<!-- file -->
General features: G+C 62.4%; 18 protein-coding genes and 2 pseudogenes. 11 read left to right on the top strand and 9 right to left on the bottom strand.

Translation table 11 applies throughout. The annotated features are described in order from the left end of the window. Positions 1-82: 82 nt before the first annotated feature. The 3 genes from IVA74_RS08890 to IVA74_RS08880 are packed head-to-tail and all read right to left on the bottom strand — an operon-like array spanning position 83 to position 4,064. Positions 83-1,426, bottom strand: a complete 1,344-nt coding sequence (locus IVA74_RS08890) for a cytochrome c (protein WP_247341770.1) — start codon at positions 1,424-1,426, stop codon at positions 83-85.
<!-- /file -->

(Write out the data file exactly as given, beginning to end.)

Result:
General features: G+C 62.4%; 18 protein-coding genes and 2 pseudogenes. 11 read left to right on the top strand and 9 right to left on the bottom strand.

Translation table 11 applies throughout. The annotated features are described in order from the left end of the window. Positions 1-82: 82 nt before the first annotated feature. The 3 genes from IVA74_RS08890 to IVA74_RS08880 are packed head-to-tail and all read right to left on the bottom strand — an operon-like array spanning position 83 to position 4,064. Positions 83-1,426, bottom strand: a complete 1,344-nt coding sequence (locus IVA74_RS08890) for a cytochrome c (protein WP_247341770.1) — start codon at positions 1,424-1,426, stop codon at positions 83-85.